Don't be surprised if he starts creeping up the leader board, if by late today he's a contender, if by Sunday he's taking aim at another title. Tiger Woods is right. His swing is coming around. What he could use is a change of fortune to go with it.
Woods saw it all (or so he hopes) during his two-day first round of the weather-ravaged Masters. He bounced a dead-on approach shot off a flagstick and into a bunker. He putted into Rae's Creek. He duck-hooked a drive into the trees some 100 yards away from the tee box, then found another grove of pines with what was meant as a modest recovery shot. And that was just in the 11 holes he played Thursday.
Woods returned Friday to find the golf gods had not yet granted him amnesty. His tee shot on the par-3 sixth was dead in line with the flag, landed 5 feet away, hesitated, began to trickle backward, gathering momentum and never applying the brakes until it had ridden the diabolically slippery slope to a resting place in the fringe 50 feet away.
What was it three-time winner Sam Snead once said of Augusta? "These greens are so fast I have to hold my putter over the ball and hit it with the shadow."
Woods' ensuing Texas wedge chugged toward the top of the rise, the ball making like the little train that could, although, gasping, it couldn't.
It boomeranged back from where it came, applying another layer of consternation to a face already primed with four coats of frustration.
What was it '03 PGA champion Shaun Micheel said of Augusta on Thursday? "This course makes you look silly sometimes. It's a humbling golf course."
Two holes later, Woods was back in the trees, endeavoring to will a golf ball struck off pine needles through a faraway gap the size of a parking space. He failed in the wishful effort, the ball careening off a branch, which might have been the first break he'd cashed in 24 hours. The missile deflected left instead of right, returning to the proper fairway, and you know what Woods had to be thinking at the point. "Finally, my luck has changed!"
Woods' initial journey around Augusta National was more safari than stroll through the azaleas, more adventure than affirmation of a player once ranked No. 1 in the world a record 264 consecutive weeks. But the upshot is that the 2-over 74 he put on the board was in defiance of five bogeys and served as roundabout testament to the number of quality shots he struck. It also marks his lowest opening-round score at the Masters since he successfully defended the title in 2002.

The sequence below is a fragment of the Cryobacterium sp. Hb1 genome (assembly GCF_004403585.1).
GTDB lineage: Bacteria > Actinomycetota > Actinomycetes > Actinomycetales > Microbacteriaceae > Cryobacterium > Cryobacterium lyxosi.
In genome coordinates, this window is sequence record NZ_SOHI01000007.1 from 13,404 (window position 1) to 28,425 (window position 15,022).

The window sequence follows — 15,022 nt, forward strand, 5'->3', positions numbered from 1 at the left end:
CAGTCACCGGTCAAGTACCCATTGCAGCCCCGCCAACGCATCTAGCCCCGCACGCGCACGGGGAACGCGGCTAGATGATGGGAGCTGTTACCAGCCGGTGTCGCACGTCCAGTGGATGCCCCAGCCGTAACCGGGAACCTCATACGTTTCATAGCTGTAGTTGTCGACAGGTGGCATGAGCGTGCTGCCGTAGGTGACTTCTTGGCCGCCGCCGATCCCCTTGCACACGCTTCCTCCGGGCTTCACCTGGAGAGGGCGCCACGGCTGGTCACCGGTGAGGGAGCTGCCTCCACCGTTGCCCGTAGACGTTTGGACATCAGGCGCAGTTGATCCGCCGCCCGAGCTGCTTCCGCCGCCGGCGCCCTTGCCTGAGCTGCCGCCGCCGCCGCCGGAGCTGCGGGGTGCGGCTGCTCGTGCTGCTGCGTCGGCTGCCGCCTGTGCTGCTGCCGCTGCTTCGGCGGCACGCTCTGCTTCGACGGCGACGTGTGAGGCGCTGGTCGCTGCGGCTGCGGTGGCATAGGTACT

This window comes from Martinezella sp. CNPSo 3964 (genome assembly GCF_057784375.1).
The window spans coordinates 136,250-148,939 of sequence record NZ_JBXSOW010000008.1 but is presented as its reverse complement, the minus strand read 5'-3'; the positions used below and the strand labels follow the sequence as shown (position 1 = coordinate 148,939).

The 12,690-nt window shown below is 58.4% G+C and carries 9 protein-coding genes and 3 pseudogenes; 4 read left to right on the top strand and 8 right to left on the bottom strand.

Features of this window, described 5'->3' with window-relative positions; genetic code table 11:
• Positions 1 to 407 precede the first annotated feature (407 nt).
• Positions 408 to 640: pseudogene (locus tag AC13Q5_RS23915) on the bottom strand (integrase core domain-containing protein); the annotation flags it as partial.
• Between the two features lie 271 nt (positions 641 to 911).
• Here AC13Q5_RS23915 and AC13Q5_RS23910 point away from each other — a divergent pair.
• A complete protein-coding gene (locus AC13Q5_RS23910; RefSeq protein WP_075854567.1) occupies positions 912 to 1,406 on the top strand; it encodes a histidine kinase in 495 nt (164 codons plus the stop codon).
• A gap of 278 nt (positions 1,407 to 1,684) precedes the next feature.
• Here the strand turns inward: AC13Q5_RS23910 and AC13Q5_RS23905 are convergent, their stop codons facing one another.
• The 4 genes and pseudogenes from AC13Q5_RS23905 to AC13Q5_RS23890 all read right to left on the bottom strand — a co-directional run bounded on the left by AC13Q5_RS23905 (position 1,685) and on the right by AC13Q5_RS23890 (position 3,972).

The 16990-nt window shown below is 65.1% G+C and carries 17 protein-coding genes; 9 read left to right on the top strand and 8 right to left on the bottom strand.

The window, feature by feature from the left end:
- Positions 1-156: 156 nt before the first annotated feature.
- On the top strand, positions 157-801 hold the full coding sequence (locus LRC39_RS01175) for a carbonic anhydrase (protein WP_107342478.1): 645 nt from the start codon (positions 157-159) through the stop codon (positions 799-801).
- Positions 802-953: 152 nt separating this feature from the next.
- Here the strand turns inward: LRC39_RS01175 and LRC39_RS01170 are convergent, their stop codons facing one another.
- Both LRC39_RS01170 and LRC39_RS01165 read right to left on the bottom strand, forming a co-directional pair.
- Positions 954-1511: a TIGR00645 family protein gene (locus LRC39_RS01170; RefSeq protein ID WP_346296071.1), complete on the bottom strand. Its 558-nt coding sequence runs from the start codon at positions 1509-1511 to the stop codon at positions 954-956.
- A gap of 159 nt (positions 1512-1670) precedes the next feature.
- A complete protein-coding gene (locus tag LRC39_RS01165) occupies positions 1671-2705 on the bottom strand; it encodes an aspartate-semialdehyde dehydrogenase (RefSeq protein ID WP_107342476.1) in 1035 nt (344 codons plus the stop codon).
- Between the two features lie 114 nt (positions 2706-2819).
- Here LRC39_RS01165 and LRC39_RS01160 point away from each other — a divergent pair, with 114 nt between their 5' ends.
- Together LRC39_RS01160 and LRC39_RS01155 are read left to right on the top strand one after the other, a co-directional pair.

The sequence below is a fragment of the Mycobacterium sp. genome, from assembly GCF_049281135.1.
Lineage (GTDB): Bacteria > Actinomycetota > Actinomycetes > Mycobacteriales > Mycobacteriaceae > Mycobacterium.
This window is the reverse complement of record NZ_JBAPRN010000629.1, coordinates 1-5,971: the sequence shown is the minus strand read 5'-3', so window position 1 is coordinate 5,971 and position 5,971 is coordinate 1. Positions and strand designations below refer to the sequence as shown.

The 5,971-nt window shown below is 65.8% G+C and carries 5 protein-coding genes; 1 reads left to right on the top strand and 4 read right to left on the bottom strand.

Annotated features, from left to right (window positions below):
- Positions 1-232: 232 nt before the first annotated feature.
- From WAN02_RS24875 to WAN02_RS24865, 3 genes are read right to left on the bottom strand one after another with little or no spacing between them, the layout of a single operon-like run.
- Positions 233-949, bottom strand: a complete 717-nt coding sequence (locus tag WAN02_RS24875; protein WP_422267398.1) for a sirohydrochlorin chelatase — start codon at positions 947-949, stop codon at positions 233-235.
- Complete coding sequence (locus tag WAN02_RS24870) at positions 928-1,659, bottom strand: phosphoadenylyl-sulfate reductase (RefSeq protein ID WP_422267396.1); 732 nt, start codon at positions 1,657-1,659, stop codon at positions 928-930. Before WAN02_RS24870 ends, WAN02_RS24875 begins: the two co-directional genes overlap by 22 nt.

He's seven shots behind surprise leader David Howell, six in arrears of the infinitely more legitimate Vijay Singh and four back of defending champion Phil Mickelson. Woods will have to leapfrog 26 players to secure his third green jacket, just as his good buddy, Mark O'Meara, did following an opening 74 in 1998.
It's evident that Woods is honing in, that the swing changes he's made since splitting with coach Butch Harmon have begun to get results. He completed just one hole of the storm-shortened second round, a 30-foot putt falling two rolls shy of what would have been only his second birdie ever at No. 1.
"Last year, I was just getting started with the changes, and this year I'm just putting on the finishing touches on the changes," Woods said this week. "Last year, I was just hoping to put myself there in contention with a short game and putting. This year, I know that my ball-striking is there. It's in me. I've proven it to myself a number of times so far, late last fall and early this year, so I know it's in there. So that's a big difference."
There's little sympathy out there for Woods. None of his peers besides possibly O'Meara are wishing him well, rooting for his full recovery. Tri-leader Chris DiMarco admitted as much Thursday. And what was it Sergio Garcia said while Woods was en route to the 2002 U.S. Open title that would give him an overlapping Grand Slam? Oh, yes: "If you get the luck of getting the good side of the draw, like somebody seems to do in these kinds of tournaments, and if you're the best player in the world and you make a lot of putts, it's tough to beat a guy when things are going like that."
The players continue relishing the thought that Woods is getting a full dose of what the rest of them felt throughout his dominant stretch. He's without a major since 2002. His invincibility has vanished. Good fortune has dumped him on the curb. But what was it Jack Nicklaus said about Woods this week? "Like anybody who has dominated the game, myself maybe, or whoever it might have been at the time, I didn't have to play my best to win, and Tiger doesn't have to play his best to win."
He's closing in, and therein lies the warning.